The only thing I didn’t care for was the story’s arc, or shape. It was pretty consistent throughout, and I would have preferred more ups and downs. But I think that’s just personal taste, because Kinney’s story fits well with his format and main character. I can see kids loving this book, and I’ve already got my copy set aside for my boys when they reach middle school age. Definitely recommended.

Monday, April 13, 2009

Where Is Technology Taking Books?

I usually talk about the craft of writing on Mondays, but today I’m going to talk about different forms of books, such as audio books and digital books. Which, I think, have excellent uses. So, forgive me as I ramble on here...

I recenly drove to my mom’s house and back, and listened to the audio version of THE ART OF RACING IN THE RAIN while the kids watched WALL-E in the back seat. I loved the entire experience, and it made the drive so much better. Time passed quickly, and I was actually sad when we reached our destination because it meant I had to turn the story off. Then, after the kids were in bed, I finished listening to it while I folded laundry – a chore I absolutely hate, but was made palatable by this great story playing in the background. That right there makes audio books worth it for me.

As for digital books, I also think this has excellent uses. You can carry 100 books in a paperback-sized device, which makes traveling much lighter. You could read a book on your computer, if you’re so inclined, or even on your iPhone. ePublishing makes it easy to carry around your books and read whenever you like, rather than when it’s convenient to have the book with you. I tend to carry a book wherever I go, just in case I get a spare minute to read. For now, it works fine because I have to carry a huge bag for kid stuff as well as my own. But when I no longer need to carry kid stuff, I really want to go back to an actual handbag. And not all books will fit in that. So it would be nice to have a small device that fit nicely inside.

I’m technically savvy. I’ve got a bachelor’s degree in Math and Computer Science, and worked in the computer field for nearly ten years. I like gadgets and internet and wireless connections and all that fun stuff. But, I don’t read ebooks. Even if I didn't have to carry around a huge bag, I still wouldn't have an electronic reader. It obviously has nothing to do with the technology, since I like it. So, what's my problem? Quite plainly, it’s the price.

For those of you who don’t like math, I apologize right now because there’s plenty below. : )

I looked up the list prices of several editions of THE ART OF RACING IN THE RAIN, which contains 336 pages:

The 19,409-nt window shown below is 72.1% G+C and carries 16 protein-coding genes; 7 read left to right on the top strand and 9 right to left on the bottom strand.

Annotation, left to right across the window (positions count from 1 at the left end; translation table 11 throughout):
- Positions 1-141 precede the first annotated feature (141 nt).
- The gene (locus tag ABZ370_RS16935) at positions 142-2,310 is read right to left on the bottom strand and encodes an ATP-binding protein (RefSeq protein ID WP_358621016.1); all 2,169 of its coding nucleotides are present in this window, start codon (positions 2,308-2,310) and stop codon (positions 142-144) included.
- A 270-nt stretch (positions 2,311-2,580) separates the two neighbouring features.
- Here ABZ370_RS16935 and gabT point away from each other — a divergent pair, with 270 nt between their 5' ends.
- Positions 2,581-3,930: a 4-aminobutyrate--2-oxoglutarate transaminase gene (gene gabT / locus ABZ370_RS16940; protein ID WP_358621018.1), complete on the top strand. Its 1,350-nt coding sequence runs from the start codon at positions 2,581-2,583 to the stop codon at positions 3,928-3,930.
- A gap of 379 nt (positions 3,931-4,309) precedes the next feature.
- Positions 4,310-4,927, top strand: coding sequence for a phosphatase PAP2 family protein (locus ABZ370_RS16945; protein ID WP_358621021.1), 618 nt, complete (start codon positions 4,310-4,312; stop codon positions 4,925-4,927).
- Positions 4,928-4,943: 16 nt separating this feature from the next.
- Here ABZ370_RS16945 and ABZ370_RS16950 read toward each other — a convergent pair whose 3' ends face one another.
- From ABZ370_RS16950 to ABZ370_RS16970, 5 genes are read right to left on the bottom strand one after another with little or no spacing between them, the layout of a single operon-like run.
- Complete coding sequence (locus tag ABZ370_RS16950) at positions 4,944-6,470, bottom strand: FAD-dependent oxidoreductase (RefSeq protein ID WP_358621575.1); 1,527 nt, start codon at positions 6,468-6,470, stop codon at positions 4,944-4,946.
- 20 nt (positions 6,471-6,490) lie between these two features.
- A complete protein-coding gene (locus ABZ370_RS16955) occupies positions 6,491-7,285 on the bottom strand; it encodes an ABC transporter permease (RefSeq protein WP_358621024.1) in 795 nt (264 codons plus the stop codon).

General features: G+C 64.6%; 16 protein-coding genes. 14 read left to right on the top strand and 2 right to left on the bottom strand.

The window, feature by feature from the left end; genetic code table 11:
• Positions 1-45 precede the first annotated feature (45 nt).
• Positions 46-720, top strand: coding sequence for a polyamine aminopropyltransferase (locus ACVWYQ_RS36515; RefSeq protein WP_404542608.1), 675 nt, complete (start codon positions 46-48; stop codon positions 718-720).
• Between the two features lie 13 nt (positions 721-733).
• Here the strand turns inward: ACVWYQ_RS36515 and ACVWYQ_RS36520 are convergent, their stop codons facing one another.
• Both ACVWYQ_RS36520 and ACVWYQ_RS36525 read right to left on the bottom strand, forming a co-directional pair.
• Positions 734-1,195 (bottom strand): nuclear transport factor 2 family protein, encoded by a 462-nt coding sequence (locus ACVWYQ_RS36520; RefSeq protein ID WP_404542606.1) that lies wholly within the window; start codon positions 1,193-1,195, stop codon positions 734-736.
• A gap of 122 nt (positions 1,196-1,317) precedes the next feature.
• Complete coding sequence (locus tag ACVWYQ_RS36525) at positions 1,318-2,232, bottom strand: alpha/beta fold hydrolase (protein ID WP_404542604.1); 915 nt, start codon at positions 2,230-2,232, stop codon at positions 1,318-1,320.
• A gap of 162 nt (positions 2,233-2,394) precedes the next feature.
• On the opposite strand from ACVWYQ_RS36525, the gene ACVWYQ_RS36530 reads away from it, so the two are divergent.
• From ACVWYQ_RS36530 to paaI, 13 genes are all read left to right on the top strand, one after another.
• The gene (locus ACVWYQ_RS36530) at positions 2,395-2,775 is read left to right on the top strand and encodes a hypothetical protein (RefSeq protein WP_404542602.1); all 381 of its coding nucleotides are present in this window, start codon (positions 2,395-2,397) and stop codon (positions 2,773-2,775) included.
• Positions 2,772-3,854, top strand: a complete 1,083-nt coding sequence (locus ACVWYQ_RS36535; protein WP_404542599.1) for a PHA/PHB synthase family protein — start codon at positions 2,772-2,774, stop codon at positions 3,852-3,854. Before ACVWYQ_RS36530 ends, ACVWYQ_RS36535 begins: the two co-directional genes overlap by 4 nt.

Hardback list price: $23.95
Paperback list price: $14.99
Audio CDs: $34.95

These prices are all fine and dandy, since there’s production and print costs for each. Plus, the publishing house needs to make money, and the author needs to make money, so I’m willing to pay for these things (or get them from the library).

Next, I looked at the cost of the digital edition. According to both Amazon and Sony, the suggested retail price is $18.95. Um, that costs more than the paperback version, yet there’s no print cost. *scratching head*

Granted, $18.95 isn’t what either Amazon or Sony charge. They offer a discount:
Sony eReader price: $13.26
Amazon’s Kindle price: $9.99

These prices are less than the list price of the paperback edition, but by how much? For Sony, it’s $1.73. For Amazon, it’s $5.00. So Amazon is the better deal, right? Nope. Amazon offers pretty deep discounts on its printed books, and their price for the paperback edition is $10.19. Which means the real savings between the Kindle and paperback is $1.18.

So, you’re saving either $1.18 or $1.73, depending on which eReader you own. But for what? A digital book is not tangible, and people like to see what they’ve just bought (especially when they’ve just paid nearly the same as the tangible edition). In fact, your digital book is at higher risk because it could be lost if your computer decides it’s done with life, or if your device is damaged or stolen. Sure, you could lose all your books if your house catches fire, but, let’s face it, it’s far more likely for an electronic device to quit on you than for your house to go up in flames. :)

In my research, there was only one digital version that I thought was fairly priced: the audio download on Amazon, which is $18.35. It costs money to make the audio edition of a book because you have to hire a reader, record him/her in a studio, and edit the recording. Then, you can either put it on CDs, or sell it as a download. The CDs cost $34.95, but the download is nearly half that. Which makes sense, since there was still some cost in creating the audio version.